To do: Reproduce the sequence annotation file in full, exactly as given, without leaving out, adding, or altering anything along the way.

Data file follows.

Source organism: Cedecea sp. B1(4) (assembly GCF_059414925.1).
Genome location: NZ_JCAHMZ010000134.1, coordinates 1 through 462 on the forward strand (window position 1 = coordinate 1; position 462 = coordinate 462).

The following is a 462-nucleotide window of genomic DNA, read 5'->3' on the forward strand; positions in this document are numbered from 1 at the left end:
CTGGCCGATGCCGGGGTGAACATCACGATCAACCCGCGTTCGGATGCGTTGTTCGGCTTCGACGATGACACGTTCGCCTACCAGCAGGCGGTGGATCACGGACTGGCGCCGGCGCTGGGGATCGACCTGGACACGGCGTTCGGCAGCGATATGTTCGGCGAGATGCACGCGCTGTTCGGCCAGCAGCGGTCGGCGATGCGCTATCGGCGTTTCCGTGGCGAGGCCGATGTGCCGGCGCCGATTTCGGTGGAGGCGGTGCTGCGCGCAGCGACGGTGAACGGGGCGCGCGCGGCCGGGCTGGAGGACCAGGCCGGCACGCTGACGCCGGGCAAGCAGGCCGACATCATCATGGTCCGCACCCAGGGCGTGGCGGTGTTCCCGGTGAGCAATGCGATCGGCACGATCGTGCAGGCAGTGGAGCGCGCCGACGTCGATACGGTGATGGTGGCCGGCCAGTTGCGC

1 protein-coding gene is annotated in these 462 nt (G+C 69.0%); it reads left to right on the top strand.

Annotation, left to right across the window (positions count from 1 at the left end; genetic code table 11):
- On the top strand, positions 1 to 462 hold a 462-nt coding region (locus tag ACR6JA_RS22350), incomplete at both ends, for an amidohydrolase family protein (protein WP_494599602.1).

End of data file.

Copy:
Source organism: Cedecea sp. B1(4) (assembly GCF_059414925.1).
Genome location: NZ_JCAHMZ010000134.1, coordinates 1 through 462 on the forward strand (window position 1 = coordinate 1; position 462 = coordinate 462).

The following is a 462-nucleotide window of genomic DNA, read 5'->3' on the forward strand; positions in this document are numbered from 1 at the left end:
CTGGCCGATGCCGGGGTGAACATCACGATCAACCCGCGTTCGGATGCGTTGTTCGGCTTCGACGATGACACGTTCGCCTACCAGCAGGCGGTGGATCACGGACTGGCGCCGGCGCTGGGGATCGACCTGGACACGGCGTTCGGCAGCGATATGTTCGGCGAGATGCACGCGCTGTTCGGCCAGCAGCGGTCGGCGATGCGCTATCGGCGTTTCCGTGGCGAGGCCGATGTGCCGGCGCCGATTTCGGTGGAGGCGGTGCTGCGCGCAGCGACGGTGAACGGGGCGCGCGCGGCCGGGCTGGAGGACCAGGCCGGCACGCTGACGCCGGGCAAGCAGGCCGACATCATCATGGTCCGCACCCAGGGCGTGGCGGTGTTCCCGGTGAGCAATGCGATCGGCACGATCGTGCAGGCAGTGGAGCGCGCCGACGTCGATACGGTGATGGTGGCCGGCCAGTTGCGC

1 protein-coding gene is annotated in these 462 nt (G+C 69.0%); it reads left to right on the top strand.

Annotation, left to right across the window (positions count from 1 at the left end; genetic code table 11):
- On the top strand, positions 1 to 462 hold a 462-nt coding region (locus tag ACR6JA_RS22350), incomplete at both ends, for an amidohydrolase family protein (protein WP_494599602.1).